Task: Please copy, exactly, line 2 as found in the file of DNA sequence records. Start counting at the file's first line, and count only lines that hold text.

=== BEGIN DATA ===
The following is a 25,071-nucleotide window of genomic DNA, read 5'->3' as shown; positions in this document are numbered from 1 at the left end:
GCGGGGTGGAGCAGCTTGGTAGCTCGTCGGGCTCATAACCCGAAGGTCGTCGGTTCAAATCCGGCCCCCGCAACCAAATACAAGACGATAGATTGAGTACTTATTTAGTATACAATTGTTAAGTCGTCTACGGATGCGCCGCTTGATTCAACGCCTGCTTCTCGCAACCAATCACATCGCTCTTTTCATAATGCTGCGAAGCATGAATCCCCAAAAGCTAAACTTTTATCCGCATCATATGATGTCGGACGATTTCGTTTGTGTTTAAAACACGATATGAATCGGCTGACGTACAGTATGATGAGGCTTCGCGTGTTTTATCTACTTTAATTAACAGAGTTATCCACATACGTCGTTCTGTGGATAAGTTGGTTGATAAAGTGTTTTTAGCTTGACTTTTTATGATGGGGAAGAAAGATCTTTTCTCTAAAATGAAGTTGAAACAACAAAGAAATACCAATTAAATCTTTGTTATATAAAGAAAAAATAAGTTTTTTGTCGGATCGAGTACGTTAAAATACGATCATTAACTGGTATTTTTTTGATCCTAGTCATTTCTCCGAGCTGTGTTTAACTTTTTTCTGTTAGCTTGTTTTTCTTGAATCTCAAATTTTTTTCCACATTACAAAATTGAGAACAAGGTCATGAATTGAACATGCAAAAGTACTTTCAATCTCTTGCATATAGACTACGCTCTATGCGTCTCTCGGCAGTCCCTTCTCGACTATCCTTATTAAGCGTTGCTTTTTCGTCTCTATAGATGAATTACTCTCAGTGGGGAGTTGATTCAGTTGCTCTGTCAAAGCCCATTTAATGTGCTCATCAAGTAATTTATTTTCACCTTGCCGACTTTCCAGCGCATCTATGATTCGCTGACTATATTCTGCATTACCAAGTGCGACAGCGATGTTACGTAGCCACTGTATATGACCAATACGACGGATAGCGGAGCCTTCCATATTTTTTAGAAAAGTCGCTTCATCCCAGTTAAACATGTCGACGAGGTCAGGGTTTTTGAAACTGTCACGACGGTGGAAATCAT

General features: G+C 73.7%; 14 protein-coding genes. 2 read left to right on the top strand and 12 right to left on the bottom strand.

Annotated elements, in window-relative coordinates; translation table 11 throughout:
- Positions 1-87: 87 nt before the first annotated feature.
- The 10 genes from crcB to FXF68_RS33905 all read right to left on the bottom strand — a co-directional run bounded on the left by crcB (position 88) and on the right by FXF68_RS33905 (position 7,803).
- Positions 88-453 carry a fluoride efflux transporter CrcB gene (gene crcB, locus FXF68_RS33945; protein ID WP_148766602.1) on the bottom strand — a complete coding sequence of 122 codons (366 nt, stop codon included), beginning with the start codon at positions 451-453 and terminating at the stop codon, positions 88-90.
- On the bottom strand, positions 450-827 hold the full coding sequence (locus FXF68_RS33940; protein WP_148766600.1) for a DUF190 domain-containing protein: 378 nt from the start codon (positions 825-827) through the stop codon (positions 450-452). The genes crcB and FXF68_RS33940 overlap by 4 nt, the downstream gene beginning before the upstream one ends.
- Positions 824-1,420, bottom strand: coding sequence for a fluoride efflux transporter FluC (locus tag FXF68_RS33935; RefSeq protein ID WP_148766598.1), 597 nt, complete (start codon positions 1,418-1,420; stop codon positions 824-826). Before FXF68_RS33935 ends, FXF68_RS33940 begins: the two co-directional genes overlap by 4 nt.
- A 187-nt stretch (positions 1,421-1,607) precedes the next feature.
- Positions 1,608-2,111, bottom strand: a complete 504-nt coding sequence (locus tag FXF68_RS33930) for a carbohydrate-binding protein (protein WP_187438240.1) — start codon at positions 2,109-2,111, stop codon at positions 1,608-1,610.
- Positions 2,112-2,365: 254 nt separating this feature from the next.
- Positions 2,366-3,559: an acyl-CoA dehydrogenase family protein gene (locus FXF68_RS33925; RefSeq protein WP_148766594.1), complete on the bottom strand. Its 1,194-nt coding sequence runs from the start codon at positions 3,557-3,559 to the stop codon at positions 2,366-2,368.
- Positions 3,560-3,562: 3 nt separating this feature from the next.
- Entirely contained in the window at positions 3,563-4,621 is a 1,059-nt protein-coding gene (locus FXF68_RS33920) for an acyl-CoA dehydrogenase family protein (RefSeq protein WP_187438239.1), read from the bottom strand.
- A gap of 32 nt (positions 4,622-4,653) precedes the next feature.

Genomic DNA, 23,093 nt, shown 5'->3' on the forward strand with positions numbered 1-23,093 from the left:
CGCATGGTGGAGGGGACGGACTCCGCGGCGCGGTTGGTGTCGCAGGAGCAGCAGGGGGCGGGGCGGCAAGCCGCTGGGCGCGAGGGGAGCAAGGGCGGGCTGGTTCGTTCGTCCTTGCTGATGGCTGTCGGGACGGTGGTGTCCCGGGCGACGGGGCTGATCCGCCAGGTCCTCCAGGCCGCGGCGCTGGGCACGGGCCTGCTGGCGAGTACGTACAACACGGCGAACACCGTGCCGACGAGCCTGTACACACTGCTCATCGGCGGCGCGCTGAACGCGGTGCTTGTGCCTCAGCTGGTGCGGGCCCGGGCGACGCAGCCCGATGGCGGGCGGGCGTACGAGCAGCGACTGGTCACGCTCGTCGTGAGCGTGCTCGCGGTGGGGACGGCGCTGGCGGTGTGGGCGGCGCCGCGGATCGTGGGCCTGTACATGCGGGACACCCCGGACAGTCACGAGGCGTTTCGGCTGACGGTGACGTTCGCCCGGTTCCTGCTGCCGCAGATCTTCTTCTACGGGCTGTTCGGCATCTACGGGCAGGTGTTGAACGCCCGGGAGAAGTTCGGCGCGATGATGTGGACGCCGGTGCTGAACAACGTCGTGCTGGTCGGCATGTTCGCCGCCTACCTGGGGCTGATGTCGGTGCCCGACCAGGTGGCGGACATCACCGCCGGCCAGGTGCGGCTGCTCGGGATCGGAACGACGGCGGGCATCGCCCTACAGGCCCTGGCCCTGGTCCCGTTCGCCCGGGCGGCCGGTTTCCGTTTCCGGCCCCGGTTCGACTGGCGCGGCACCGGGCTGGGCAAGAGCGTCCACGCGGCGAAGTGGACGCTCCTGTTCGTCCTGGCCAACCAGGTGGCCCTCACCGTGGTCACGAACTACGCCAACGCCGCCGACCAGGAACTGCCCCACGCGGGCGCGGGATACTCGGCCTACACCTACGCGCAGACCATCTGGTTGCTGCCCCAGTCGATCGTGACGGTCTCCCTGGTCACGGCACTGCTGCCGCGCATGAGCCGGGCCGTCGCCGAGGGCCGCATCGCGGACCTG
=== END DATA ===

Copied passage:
GCGGGGTGGAGCAGCTTGGTAGCTCGTCGGGCTCATAACCCGAAGGTCGTCGGTTCAAATCCGGCCCCCGCAACCAAATACAAGACGATAGATTGAGTACTTATTTAGTATACAATTGTTAAGTCGTCTACGGATGCGCCGCTTGATTCAACGCCTGCTTCTCGCAACCAATCACATCGCTCTTTTCATAATGCTGCGAAGCATGAATCCCCAAAAGCTAAACTTTTATCCGCATCATATGATGTCGGACGATTTCGTTTGTGTTTAAAACACGATATGAATCGGCTGACGTACAGTATGATGAGGCTTCGCGTGTTTTATCTACTTTAATTAACAGAGTTATCCACATACGTCGTTCTGTGGATAAGTTGGTTGATAAAGTGTTTTTAGCTTGACTTTTTATGATGGGGAAGAAAGATCTTTTCTCTAAAATGAAGTTGAAACAACAAAGAAATACCAATTAAATCTTTGTTATATAAAGAAAAAATAAGTTTTTTGTCGGATCGAGTACGTTAAAATACGATCATTAACTGGTATTTTTTTGATCCTAGTCATTTCTCCGAGCTGTGTTTAACTTTTTTCTGTTAGCTTGTTTTTCTTGAATCTCAAATTTTTTTCCACATTACAAAATTGAGAACAAGGTCATGAATTGAACATGCAAAAGTACTTTCAATCTCTTGCATATAGACTACGCTCTATGCGTCTCTCGGCAGTCCCTTCTCGACTATCCTTATTAAGCGTTGCTTTTTCGTCTCTATAGATGAATTACTCTCAGTGGGGAGTTGATTCAGTTGCTCTGTCAAAGCCCATTTAATGTGCTCATCAAGTAATTTATTTTCACCTTGCCGACTTTCCAGCGCATCTATGATTCGCTGACTATATTCTGCATTACCAAGTGCGACAGCGATGTTACGTAGCCACTGTATATGACCAATACGACGGATAGCGGAGCCTTCCATATTTTTTAGAAAAGTCGCTTCATCCCAGTTAAACATGTCGACGAGGTCAGGGTTTTTGAAACTGTCACGACGGTGGAAATCAT